Baseball’s scouting scale is a 20-80 scale (some outlets and teams use 2-8, but it’s the same thing) and some places use different numbers on this scale. So this is what IBI will be using and what it means.

Overall grades

The overall grades are the total future grade value we’ve determined based on evaluating the players tools. This is how we determine the total impact we think the player can have at the major league level if they make it and develop how we think they might.

80 – This is as good as it gets. There aren’t many 80s in baseball, if any. Overall, think Mike Trout. This is a Hall of Fame level player if they get this grade. Elite.

70 – A perennial All-Star. There also aren’t many 70s in baseball. These players might have Hall of Fame level talent and compete for PMVP’s and Cy Young awards year in and out. Scouts refer to 70’s as “plus-plus” or “double-plus”. Think Jose Ramirez or Corey Kluber here.

60 – Really good players, or “plus.” These types make All-Star games too, maybe just less often than 70s. They can compete for awards too. Think Jason Kipnis’ or Carlos Carrasco’s best seasons.

55 – “Above average” everyday players. Players who contribute to their teams quite a bit but aren’t quite All-Stars, but maybe some years they are. Think Carlos Santana or Andrew Miller’s best seasons.

50 – “Average” everyday player. These players can start just about anywhere in the majors and be valuable to their teams. They are regular contributors and 50’s are usually still top-100 prospects in baseball because ascending to anything above 50 is really, really difficult and means you are an elite level player. Cesar Hernandez is a good example of a 50 overall, a very good, solid everyday regular.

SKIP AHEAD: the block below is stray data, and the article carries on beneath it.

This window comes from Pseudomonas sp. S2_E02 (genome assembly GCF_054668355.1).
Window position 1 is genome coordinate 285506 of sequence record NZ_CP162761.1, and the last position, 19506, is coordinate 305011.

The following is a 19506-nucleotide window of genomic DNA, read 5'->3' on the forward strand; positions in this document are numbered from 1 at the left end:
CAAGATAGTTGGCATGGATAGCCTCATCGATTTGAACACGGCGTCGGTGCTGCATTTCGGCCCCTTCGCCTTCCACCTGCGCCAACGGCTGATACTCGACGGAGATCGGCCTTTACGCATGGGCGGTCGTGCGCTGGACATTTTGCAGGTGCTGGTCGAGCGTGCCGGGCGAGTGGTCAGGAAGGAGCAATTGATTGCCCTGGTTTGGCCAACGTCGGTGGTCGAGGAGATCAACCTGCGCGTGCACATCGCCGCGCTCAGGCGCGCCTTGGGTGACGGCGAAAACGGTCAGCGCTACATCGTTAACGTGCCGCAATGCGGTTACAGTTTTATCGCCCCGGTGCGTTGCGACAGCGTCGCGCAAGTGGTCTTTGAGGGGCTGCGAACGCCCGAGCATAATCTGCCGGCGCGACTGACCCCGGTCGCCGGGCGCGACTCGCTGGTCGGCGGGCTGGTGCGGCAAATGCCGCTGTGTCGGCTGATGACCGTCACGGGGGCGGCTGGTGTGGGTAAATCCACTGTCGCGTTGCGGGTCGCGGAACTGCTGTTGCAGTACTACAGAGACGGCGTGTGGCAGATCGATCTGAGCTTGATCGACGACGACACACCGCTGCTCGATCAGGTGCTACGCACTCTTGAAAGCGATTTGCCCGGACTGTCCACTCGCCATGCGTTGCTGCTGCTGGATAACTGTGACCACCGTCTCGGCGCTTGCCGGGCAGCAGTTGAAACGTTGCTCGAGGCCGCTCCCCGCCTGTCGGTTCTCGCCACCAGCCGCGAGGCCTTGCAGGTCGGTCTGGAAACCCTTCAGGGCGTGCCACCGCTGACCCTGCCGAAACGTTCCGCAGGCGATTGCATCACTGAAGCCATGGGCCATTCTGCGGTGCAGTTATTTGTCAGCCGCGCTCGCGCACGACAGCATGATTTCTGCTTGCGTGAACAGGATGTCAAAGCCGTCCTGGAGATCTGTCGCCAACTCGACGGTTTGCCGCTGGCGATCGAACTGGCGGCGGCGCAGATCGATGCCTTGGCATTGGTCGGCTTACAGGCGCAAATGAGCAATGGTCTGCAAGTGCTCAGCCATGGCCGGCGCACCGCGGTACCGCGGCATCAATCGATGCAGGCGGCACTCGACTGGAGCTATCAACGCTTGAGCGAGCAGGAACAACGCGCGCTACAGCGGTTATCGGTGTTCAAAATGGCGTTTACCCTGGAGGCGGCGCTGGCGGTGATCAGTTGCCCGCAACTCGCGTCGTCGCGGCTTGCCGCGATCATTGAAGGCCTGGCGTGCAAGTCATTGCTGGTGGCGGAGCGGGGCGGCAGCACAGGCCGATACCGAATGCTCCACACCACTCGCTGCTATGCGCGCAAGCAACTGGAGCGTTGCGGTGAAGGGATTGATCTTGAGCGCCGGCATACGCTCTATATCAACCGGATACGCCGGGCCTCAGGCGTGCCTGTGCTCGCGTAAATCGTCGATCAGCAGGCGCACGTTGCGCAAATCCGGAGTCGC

45 – Known as “fringe-average.” These are also good prospects who can provide value to their clubs in the majors. They can start, but teams might want to upgrade from them. Sometimes 45s are good backups, platoon players or the last starter in your rotation, or your sixth inning reliever. Jordan Luplow is a good platoon player who would fit here. Mark Reynolds was a fringe-average starter. Josh Tomlin fits here somewhat as a starter and Dan Otero’s 2016 season.

40 – “Below league average” player. These are your bench players. Backups, utility players, emergency starters or low-leverage relievers. Adam Plutko, Mike Freeman and Jeff Manship are good fits here.

35 – “Emergency callup” type players. Guys who serve as Triple-A depth who can come in and serve on an MLB bench briefly and play a or pitch if injuries and depth become an issue. Beau Taylor in 2020 fits here or someone like Neil Ramirez when he was with Cleveland’s bullpen.